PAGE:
What is the Best Way to get Rid of a Wasp Hive?

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  • Written By: Anna Harrison
  • Edited By: R. Halprin
  • Last Modified Date: 20 October 2019
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It is not too difficult to get rid of a wasp hive, although it should be done with care. All that is needed is a good insecticide spray or citrus oil spray and some common sense. The spray should be applied after dark when all of the wasps have returned to their hive. The wasp hive should be completely and quickly soaked with the spray and left overnight to take full effect. It is important to wear protective clothing and to leave the area immediately after spraying to avoid being stung.

There are many different types of wasps, and they make hives in many different locations. The paper wasp is among the most common, and their hive is easy to identify because it resembles a gray, papery honeycomb. This type of wasp hive is the easiest to get rid of too because these wasps are docile and rarely sting. These are the hives that are usually found under the eaves of houses as well as on porches and window frames.


The hornet wasp is much more aggressive, and it is especially important to work quickly when spraying their hives to avoid a painful wasp sting. It is a little more difficult to eliminate their nests since they are usually high up in a tree and hard to reach. To get rid of a hornets hive, a projectile spray that shoots a long stream of insecticide foam works best. It is easy to see, and the entire hive can be coated with the foam.

Yellow jacket wasps are the most aggressive type of wasp, and their hives are usually made underground. They can be difficult to find and often go unnoticed until the hive is inadvertently stepped on. This causes these wasps to become extremely agitated and sting. Unlike most wasps, they do not die after stinging, and one wasp can sting over and over.

When spraying a yellow jacket hive, be sure that there is only one entrance, which is just a simple hole in the ground. It can often be mistaken as a snake or mole hole. After dark, the hole should be thoroughly doused with wasp spray, and the entrance hole should be plugged if possible.

Occasionally, paper wasps and yellow jackets will find there way indoors and build a wasp hive in the home. This usually occurs in an attic, garage, or inside walls. Paper wasps that have found their way inside can also be eliminated with spray. People and pets should be kept out of the area, and the room should be well ventilated before returning there. Yellow jacket hives are far more difficult and dangerous to safely remove when indoors, and in this case an exterminator should be called.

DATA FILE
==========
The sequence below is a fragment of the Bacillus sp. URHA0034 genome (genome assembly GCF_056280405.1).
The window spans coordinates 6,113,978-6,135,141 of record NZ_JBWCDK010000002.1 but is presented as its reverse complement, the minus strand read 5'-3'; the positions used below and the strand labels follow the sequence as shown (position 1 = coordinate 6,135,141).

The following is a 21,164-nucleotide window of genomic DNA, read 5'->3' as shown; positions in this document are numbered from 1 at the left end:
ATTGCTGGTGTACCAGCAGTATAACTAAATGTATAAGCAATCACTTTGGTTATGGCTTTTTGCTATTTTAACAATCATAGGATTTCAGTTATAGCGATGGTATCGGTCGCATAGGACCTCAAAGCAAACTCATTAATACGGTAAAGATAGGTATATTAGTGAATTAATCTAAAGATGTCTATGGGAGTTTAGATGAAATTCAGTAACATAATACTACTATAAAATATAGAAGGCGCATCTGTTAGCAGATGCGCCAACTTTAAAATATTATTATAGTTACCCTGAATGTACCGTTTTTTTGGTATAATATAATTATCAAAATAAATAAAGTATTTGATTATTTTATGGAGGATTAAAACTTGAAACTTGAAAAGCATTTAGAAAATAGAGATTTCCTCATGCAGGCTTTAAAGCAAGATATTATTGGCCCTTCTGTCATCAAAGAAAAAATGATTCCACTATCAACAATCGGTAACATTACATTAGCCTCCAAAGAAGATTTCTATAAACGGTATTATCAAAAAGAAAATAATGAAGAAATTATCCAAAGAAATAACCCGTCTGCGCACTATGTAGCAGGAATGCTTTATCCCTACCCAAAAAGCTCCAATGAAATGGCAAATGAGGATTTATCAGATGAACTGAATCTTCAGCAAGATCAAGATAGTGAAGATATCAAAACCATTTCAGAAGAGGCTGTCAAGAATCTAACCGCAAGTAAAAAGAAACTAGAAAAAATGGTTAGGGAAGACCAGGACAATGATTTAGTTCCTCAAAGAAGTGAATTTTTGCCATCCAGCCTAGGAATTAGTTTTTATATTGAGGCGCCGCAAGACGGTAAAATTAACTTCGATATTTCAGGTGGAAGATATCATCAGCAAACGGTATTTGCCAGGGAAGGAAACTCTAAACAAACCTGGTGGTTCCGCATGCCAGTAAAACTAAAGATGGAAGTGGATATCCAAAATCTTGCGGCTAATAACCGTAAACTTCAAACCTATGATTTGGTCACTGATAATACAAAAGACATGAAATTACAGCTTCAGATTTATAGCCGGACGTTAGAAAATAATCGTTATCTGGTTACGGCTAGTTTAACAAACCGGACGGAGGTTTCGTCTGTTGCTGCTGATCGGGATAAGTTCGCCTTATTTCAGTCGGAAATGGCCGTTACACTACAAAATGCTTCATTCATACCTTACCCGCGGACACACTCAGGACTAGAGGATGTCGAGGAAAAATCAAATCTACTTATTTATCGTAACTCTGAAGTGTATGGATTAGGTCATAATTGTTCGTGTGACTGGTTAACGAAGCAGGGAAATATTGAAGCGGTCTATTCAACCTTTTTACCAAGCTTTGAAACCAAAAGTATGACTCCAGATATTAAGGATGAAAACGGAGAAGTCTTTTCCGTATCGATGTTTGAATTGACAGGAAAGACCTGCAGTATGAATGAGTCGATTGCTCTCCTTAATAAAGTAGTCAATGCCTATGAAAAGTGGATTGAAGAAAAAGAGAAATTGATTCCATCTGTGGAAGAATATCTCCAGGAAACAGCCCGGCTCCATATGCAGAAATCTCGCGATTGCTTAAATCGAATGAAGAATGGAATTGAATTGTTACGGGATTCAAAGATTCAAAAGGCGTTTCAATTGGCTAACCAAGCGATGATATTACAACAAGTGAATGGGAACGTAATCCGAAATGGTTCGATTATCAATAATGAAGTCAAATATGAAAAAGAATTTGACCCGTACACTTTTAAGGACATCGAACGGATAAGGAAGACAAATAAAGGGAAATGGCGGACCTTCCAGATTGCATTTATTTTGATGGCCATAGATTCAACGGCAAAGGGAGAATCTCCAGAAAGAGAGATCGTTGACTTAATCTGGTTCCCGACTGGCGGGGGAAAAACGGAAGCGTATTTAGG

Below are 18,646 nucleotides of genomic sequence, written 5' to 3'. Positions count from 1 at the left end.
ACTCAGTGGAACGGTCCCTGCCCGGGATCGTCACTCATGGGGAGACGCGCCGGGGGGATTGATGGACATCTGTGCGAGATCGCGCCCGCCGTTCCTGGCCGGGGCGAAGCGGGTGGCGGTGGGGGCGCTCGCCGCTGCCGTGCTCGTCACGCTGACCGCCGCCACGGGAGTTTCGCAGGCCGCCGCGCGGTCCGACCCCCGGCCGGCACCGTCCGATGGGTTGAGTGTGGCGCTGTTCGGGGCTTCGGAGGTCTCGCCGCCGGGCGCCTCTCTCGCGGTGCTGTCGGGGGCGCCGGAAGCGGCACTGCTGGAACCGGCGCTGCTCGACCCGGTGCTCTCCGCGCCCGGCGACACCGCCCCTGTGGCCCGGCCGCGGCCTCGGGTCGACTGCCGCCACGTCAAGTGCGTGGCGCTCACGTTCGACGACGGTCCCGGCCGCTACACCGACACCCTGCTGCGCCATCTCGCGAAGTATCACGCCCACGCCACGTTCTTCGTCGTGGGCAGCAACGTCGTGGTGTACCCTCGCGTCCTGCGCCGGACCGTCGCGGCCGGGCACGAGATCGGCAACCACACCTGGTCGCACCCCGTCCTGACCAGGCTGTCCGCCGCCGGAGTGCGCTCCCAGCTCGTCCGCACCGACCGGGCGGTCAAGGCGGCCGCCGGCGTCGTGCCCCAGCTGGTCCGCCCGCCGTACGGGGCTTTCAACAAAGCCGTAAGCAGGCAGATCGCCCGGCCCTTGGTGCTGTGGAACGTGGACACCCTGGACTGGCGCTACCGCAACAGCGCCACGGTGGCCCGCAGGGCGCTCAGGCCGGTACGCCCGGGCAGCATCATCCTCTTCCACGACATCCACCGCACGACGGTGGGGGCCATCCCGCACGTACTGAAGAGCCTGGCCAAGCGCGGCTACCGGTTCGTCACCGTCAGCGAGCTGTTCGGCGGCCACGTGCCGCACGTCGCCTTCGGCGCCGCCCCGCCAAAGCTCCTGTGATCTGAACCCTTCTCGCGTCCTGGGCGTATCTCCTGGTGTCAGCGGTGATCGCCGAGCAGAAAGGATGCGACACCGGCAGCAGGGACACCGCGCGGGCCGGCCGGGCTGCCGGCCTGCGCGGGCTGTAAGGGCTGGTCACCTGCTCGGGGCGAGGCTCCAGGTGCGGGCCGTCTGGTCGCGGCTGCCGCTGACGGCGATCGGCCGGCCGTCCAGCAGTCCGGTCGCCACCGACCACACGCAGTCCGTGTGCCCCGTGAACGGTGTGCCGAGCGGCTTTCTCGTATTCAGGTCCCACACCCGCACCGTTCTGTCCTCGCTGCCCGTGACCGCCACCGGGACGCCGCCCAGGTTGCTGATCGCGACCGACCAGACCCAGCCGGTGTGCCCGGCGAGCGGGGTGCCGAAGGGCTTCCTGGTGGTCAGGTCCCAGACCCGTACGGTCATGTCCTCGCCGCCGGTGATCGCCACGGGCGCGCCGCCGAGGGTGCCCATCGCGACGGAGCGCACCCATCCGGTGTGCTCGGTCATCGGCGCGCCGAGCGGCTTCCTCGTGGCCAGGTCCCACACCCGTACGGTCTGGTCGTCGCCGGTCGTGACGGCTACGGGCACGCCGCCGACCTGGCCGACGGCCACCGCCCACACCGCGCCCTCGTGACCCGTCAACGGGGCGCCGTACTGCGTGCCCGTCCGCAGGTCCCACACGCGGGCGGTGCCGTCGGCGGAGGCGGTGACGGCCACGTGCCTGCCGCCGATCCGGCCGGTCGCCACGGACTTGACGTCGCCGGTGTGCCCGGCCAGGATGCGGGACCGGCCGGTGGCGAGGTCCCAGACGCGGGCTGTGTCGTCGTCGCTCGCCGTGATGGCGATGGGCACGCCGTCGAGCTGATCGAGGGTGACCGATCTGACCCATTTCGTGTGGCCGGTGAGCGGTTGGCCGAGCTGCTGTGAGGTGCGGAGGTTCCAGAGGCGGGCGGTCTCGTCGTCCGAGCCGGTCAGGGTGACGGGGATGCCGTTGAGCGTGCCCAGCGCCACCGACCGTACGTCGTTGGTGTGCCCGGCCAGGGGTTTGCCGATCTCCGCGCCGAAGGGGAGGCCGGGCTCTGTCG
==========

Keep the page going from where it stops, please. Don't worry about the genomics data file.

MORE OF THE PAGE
When the wasps have all been killed, disposing of a hive is quite simple. It can be knocked down and thrown away, although children often like to keep them for school science projects and show and tell. To be safe, the hive should be stored outdoors for several weeks to be sure that all the wasps are gone before allowing children near it.


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Post 3

Based on my personal experience, wasps can be a pain. While the location of their nest really depends on how much of a nuisance they can be, sometimes it's found in the most random of places. As soon as you discover the nest, it's best to eliminate it as soon as possible. Waiting for too long may create even bigger problems, such as more wasps and a larger nest.

Post 2

Wasps are a natural part of nature, but they can also be very dangerous. Generally speaking, it's best to avoid them whenever possible. Unlike bees, not only can they sting you repeatedly, but they can be extremely aggressive, stinging you even if you're not bothering them. For example, I remember when I was little, I was having a picnic outside. All of a sudden I got stung by a wasp. While it didn't hurt that much, I wonder what I did to aggravate it so much.

Post 1

A few years ago, my family and I had a problem with a hive. It wasn't a wasp hive (beehive), but regardless, we were able to get rid of it rather efficiently. Taking advice from this article, I also agree that it's best to spray a beehive when its dark outside. Not only is it a good way to ensure that you don't get stung (since the wasps and bees are asleep), but if you were to spray during the daytime, you wouldn't kill them all. Besides, most of them don't return to their nest until the sun goes down.

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